Bobo means stew, Frango is chicken, and Bahia that means “bay” is a state in Brazil. This dish included grilled chicken in a creamy sauce and was served on a bed of deep-fried cassava and baby tomatoes. Mildly sauteed onions, garlic and a bunch of greens adorned the top. The chicken was extremely moist and well-done and just melted in my mouth. However, the showstoppers in this dish were the deep-fried cassava cubes that had an amazing crunch and a delectable texture to them. The onions were a great addition and did their part in adding a bit of crunch and lots of taste.
The dish was accompanied by slices of bread – a picture of which you can see below. We especially loved the one with garlic and rosemary in it – the one in the middle.
Curry Baiano – Vegetarian
This is a mildly spiced curry, again from the state of Bahia, with vegetables, potato, and cottage cheese (paneer). An innovation to serve the vegetarian palate in India. It is served with a portion of rice. Bahia is a coastal state in Brazil and hence, completely justifies the use of coconut milk in the curry. The dish was quite similar to a veggie version of the Thai curry. This can be quite appetizing to people from coastal states of India. And as Odias, we thoroughly enjoyed it.
Brazilian cuisine is often considered to be a meat lover’s delight and rightfully so. But Boteco has a number of vegetarian options on the menu which makes it a good place for vegetarians to eat out. According to Chef Souzo himself, they have adapted to the Indian way of eating and incorporated things like paneer to make vegetarian-friendly dishes.
Sobremesas or The Desserts
We decided to finish off our Brazilian experience with an order of desserts. We went for the Brazilian Quindim and a Seasonal Cheesecake.
The Quindim is a Brazilian baked custard made with egg yolks, shredded coconut, and coconut milk. It is intensely coconutty which is why it appeals to the taste buds of people who are fans of coconuts in their desserts. The Boteco Quindim was just perfectly done and very well presented. My husband loved it.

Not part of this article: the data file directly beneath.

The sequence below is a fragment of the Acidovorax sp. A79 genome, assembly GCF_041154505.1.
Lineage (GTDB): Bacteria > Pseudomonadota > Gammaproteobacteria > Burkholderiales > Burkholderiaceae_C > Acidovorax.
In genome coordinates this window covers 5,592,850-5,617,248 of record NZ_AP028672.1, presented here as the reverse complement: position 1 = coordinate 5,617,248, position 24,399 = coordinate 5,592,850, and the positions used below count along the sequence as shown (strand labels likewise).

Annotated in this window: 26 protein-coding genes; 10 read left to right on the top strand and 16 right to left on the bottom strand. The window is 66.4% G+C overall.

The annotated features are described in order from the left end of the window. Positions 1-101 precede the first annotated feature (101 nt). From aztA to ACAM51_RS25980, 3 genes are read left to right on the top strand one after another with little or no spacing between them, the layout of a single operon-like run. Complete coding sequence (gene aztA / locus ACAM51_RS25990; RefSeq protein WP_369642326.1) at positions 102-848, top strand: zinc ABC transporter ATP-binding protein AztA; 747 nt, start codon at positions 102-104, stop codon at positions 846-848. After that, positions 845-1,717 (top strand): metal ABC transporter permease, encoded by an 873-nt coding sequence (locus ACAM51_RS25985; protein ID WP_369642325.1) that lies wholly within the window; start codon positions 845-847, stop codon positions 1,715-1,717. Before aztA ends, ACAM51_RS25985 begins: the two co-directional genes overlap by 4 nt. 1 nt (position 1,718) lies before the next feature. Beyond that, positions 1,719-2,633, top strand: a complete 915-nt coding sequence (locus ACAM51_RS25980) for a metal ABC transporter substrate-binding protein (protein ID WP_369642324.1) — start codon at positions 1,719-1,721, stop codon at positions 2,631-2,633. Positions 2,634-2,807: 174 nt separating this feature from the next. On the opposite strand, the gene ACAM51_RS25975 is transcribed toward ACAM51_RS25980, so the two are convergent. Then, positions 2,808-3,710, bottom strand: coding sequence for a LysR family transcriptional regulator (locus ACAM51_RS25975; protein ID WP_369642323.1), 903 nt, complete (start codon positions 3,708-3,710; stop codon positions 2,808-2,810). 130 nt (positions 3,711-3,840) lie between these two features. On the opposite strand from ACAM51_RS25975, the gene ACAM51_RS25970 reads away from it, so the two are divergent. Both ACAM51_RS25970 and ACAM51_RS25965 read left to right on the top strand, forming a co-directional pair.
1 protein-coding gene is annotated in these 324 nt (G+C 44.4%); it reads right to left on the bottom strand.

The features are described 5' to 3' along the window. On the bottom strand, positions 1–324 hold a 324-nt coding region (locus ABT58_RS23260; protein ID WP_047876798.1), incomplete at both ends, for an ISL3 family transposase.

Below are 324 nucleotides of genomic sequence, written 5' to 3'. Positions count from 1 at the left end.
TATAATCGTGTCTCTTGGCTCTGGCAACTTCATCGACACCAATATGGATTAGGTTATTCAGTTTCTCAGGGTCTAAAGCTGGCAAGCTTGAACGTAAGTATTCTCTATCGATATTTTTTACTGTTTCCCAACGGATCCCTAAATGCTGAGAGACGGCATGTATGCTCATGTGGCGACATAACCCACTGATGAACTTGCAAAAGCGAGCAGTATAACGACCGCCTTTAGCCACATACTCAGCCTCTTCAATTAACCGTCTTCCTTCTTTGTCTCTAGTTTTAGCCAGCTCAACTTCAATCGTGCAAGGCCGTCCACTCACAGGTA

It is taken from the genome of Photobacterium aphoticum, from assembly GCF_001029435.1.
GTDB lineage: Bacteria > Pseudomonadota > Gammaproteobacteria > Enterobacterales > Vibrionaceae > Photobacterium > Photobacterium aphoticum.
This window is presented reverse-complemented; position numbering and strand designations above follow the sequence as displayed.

Quindim is said to have originated from Portuguese desserts and pastries which quite frequently use egg yolks. The Portuguese egg tart is a famous example. If you are looking for a Quindim Recipe, click here.
We also went for the more predictable cheesecake served with seasonal fruit jam. My kid and I love cheesecakes and we are big fans of the New York version. So, we were quite looking forward to it. It turned out to be delish.
Boteco Mumbai also serves all its customers with a tiny appetizer as soon as you sit down. It consists of a fried, cottage cheese ball and some carrot soup. Quite the gentlemanly way of impressing their customers.
Service at Boteco Mumbai
The service at Boteco restaurant in BKC was fast and friendly. The staff is courteous and quite helpful when it comes to ordering your dishes. I would have loved a little on the Brazilian background of the dishes. But I guess, that’s just me being a greedy culture buff! 🙂
Helps To Know
- Boteco is a good option for vegetarians.
- My favorite dishes at Boteco Mumbai – Bobo de Frango da Bahia (non-veg mains) and Quindim (dessert)
- Opening Hours – Noon to 1 am
- Boteco is not open to kids below 12 years of age on Fridays and Saturdays after 7 pm.
- Happy Hours – 3:30 pm to 7 pm
- Approximate cost – INR 2500 for two
- Home Delivery, Full Bar, and Valet parking available
Final Verdict on Boteco Mumbai
We had a very satisfying experience at Boteco Mumbai. I was especially charged up by the vibrant Brazilian atmosphere and the team’s attention to detail when it came to cooking tasty Brazilian food.
Boteco at BKC, Mumbai is no doubt a non-vegetarian’s paradise but it is a very good option for vegetarians as well. If you are a vegetarian, let that not stop you from exploring you this exotic cuisine. Especially when there are so many yummy options on the menu. We are definitely looking to go back there again and try some more from the kitchen.
NOTE: This is not a sponsored post and I paid for my lunch at Boteco Mumbai. My review and opinions are based on the dishes I tried here, all of which are listed above.